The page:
History as a reporting tool

“In 2021, journalists must use history to report stories that proactively invite reckoning and, ultimately, accountability.”

Sometimes I type the word “reckoning” into the Google search bar and hit the “News” tab. I enjoy seeing what news editors think the world is reckoning with this week.

For example, as I write this, The Wall Street Journal is writing that “A Reckoning Looms for Commercial Real Estate — and Its Lenders.” A letter writer at the Helena Independent Record argues “A reckoning is coming for Republicans.” There are apparent reckonings on the way within the travel industry, the tech industry, and French soccer, too.

Somewhere in this news feed will be the phrase “racial reckoning” or “reckoning on race.” These are often headlines for stories about a person, place, or institution, usually white, acknowledging and sometimes confronting their own legacy and history of racism.

Sometimes these are good stories. Often they’re worth doing. But in 2021, let’s take it further. In 2021, journalists must use history to report stories that proactively invite reckoning and, ultimately, accountability.

A good example is this story from WBEZ and City Bureau. The team analyzed where banks lend money in Chicago, and found that the vast majority of the money loaned for housing purchases — 68.1 percent — went to majority-white neighborhoods. They could have left it there. It would still have been an important story about racial disparities. But they didn’t. “Call it modern-day redlining,” read the story’s dek. Reporters tied the present racial inequity perpetuated by banks today to similar behaviors of banks past. One outcome of the story was Chase Bank committing to lending $600 million in Chicago’s Black and Latino communities.

There are people and institutions who still need to be held accountable for their past actions, because the harm they caused remains among us. The WBEZ/City Bureau story was not a story about reckoning with the past. Rather, it was a story that connected past and present in a way that powerful institutions had to reckon with.

In 2021, newsrooms that use history as a reporting tool will shed needed light on present racial injustice. Many Americans lack accurate knowledge of history on a national and local level, which contribute to harmful myths that continue to depict people who are not white as inferior and explain away systems of oppression as simply incidental.

As storytellers, journalists have the power to help break these narratives. Just as we seek truth in our reporting, we must seek to correct and reframe racist and inaccurate narratives by telling the truth about the past, and reporting boldly about its connection to the present.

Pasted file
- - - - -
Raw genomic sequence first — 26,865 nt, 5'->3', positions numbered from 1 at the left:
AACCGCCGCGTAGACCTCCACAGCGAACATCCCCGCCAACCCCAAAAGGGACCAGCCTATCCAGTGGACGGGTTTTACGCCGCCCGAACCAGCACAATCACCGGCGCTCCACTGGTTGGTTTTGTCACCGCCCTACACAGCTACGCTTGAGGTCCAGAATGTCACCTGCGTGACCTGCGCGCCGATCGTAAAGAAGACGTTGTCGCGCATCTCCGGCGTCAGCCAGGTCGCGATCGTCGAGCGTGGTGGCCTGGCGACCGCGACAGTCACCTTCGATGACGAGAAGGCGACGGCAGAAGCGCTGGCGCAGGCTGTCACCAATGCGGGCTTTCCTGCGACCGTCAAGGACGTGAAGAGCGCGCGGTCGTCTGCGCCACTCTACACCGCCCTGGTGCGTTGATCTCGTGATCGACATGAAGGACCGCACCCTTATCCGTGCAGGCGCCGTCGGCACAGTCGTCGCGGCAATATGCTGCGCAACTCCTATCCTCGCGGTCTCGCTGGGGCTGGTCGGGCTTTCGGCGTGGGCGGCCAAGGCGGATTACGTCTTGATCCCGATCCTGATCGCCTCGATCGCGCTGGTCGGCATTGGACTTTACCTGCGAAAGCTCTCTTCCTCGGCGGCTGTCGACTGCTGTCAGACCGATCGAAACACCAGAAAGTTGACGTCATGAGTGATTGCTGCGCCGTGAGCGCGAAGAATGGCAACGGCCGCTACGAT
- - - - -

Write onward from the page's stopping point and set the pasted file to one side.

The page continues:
In 2021, “reckoning” is not the headline. Rather, the headline shows how our past failures to “reckon” have failed us all.

Logan Jaffe is an engagement reporter for ProPublica Illinois.

Sometimes I type the word “reckoning” into the Google search bar and hit the “News” tab. I enjoy seeing what news editors think the world is reckoning with this week.

For example, as I write this, The Wall Street Journal is writing that “A Reckoning Looms for Commercial Real Estate — and Its Lenders.” A letter writer at the Helena Independent Record argues “A reckoning is coming for Republicans.” There are apparent reckonings on the way within the travel industry, the tech industry, and French soccer, too.

Somewhere in this news feed will be the phrase “racial reckoning” or “reckoning on race.” These are often headlines for stories about a person, place, or institution, usually white, acknowledging and sometimes confronting their own legacy and history of racism.

Sometimes these are good stories. Often they’re worth doing. But in 2021, let’s take it further. In 2021, journalists must use history to report stories that proactively invite reckoning and, ultimately, accountability.

A good example is this story from WBEZ and City Bureau. The team analyzed where banks lend money in Chicago, and found that the vast majority of the money loaned for housing purchases — 68.1 percent — went to majority-white neighborhoods. They could have left it there. It would still have been an important story about racial disparities. But they didn’t. “Call it modern-day redlining,” read the story’s dek. Reporters tied the present racial inequity perpetuated by banks today to similar behaviors of banks past. One outcome of the story was Chase Bank committing to lending $600 million in Chicago’s Black and Latino communities.

There are people and institutions who still need to be held accountable for their past actions, because the harm they caused remains among us. The WBEZ/City Bureau story was not a story about reckoning with the past. Rather, it was a story that connected past and present in a way that powerful institutions had to reckon with.

In 2021, newsrooms that use history as a reporting tool will shed needed light on present racial injustice. Many Americans lack accurate knowledge of history on a national and local level, which contribute to harmful myths that continue to depict people who are not white as inferior and explain away systems of oppression as simply incidental.

As storytellers, journalists have the power to help break these narratives. Just as we seek truth in our reporting, we must seek to correct and reframe racist and inaccurate narratives by telling the truth about the past, and reporting boldly about its connection to the present.

In 2021, “reckoning” is not the headline. Rather, the headline shows how our past failures to “reckon” have failed us all.

Logan Jaffe is an engagement reporter for ProPublica Illinois.

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